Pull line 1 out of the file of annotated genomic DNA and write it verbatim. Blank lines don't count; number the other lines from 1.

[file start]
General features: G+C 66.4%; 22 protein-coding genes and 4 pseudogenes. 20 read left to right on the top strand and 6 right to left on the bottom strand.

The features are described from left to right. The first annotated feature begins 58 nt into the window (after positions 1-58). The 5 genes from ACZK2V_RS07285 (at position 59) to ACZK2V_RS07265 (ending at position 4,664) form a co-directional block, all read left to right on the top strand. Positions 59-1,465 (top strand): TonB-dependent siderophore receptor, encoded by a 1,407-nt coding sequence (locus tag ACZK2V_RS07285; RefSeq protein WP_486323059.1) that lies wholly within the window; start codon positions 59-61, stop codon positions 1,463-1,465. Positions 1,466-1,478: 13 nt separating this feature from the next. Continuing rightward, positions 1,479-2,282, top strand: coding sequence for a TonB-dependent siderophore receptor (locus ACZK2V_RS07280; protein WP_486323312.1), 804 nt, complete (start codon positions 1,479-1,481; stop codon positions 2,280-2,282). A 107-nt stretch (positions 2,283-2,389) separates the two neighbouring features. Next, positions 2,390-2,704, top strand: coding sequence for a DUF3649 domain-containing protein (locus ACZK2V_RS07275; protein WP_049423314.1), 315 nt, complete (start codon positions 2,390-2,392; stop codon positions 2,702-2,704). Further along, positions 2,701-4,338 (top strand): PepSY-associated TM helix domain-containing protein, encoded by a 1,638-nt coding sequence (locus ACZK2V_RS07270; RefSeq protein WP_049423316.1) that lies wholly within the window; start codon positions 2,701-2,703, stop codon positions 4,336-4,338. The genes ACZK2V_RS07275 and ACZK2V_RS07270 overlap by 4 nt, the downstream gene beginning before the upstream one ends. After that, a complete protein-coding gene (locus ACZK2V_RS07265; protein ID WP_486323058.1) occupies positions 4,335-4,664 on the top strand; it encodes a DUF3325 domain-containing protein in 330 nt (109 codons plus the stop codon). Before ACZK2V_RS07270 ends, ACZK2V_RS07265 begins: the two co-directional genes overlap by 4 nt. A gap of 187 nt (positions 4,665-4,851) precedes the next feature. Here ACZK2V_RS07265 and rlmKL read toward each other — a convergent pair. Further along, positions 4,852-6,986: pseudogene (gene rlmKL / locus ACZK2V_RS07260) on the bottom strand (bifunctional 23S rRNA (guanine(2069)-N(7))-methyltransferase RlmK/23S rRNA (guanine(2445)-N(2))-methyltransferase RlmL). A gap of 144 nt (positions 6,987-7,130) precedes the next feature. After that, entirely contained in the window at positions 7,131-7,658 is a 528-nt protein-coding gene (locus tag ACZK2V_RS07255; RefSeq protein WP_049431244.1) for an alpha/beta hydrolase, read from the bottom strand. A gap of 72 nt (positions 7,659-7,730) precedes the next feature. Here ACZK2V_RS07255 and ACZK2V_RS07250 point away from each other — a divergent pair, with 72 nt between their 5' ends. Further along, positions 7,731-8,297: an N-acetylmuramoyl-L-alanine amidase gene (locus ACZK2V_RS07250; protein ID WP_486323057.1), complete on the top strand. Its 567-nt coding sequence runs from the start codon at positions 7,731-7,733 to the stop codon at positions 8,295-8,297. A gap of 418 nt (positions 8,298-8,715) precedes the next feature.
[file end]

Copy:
General features: G+C 66.4%; 22 protein-coding genes and 4 pseudogenes. 20 read left to right on the top strand and 6 right to left on the bottom strand.